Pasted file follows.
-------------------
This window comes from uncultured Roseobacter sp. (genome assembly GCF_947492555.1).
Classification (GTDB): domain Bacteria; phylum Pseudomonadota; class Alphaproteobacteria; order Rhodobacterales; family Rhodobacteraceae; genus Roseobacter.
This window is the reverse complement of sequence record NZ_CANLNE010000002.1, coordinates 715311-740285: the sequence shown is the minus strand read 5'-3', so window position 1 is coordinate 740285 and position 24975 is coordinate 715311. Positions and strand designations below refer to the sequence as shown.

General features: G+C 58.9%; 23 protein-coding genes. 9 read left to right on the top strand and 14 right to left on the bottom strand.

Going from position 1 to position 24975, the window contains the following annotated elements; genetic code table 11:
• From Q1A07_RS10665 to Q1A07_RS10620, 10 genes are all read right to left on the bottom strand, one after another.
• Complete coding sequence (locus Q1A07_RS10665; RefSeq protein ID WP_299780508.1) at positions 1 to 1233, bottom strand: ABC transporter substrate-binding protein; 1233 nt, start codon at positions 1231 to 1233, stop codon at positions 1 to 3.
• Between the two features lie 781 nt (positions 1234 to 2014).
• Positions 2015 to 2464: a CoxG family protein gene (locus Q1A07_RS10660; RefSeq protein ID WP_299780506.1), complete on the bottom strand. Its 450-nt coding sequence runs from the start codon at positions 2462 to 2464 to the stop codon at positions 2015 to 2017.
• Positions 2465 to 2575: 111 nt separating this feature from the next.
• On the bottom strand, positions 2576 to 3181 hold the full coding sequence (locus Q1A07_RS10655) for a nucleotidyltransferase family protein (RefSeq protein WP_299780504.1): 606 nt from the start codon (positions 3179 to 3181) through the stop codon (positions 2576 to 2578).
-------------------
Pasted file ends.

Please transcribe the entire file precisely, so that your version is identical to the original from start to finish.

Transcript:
This window comes from uncultured Roseobacter sp. (genome assembly GCF_947492555.1).
Classification (GTDB): domain Bacteria; phylum Pseudomonadota; class Alphaproteobacteria; order Rhodobacterales; family Rhodobacteraceae; genus Roseobacter.
This window is the reverse complement of sequence record NZ_CANLNE010000002.1, coordinates 715311-740285: the sequence shown is the minus strand read 5'-3', so window position 1 is coordinate 740285 and position 24975 is coordinate 715311. Positions and strand designations below refer to the sequence as shown.

General features: G+C 58.9%; 23 protein-coding genes. 9 read left to right on the top strand and 14 right to left on the bottom strand.

Going from position 1 to position 24975, the window contains the following annotated elements; genetic code table 11:
• From Q1A07_RS10665 to Q1A07_RS10620, 10 genes are all read right to left on the bottom strand, one after another.
• Complete coding sequence (locus Q1A07_RS10665; RefSeq protein ID WP_299780508.1) at positions 1 to 1233, bottom strand: ABC transporter substrate-binding protein; 1233 nt, start codon at positions 1231 to 1233, stop codon at positions 1 to 3.
• Between the two features lie 781 nt (positions 1234 to 2014).
• Positions 2015 to 2464: a CoxG family protein gene (locus Q1A07_RS10660; RefSeq protein ID WP_299780506.1), complete on the bottom strand. Its 450-nt coding sequence runs from the start codon at positions 2462 to 2464 to the stop codon at positions 2015 to 2017.
• Positions 2465 to 2575: 111 nt separating this feature from the next.
• On the bottom strand, positions 2576 to 3181 hold the full coding sequence (locus Q1A07_RS10655) for a nucleotidyltransferase family protein (RefSeq protein WP_299780504.1): 606 nt from the start codon (positions 3179 to 3181) through the stop codon (positions 2576 to 2578).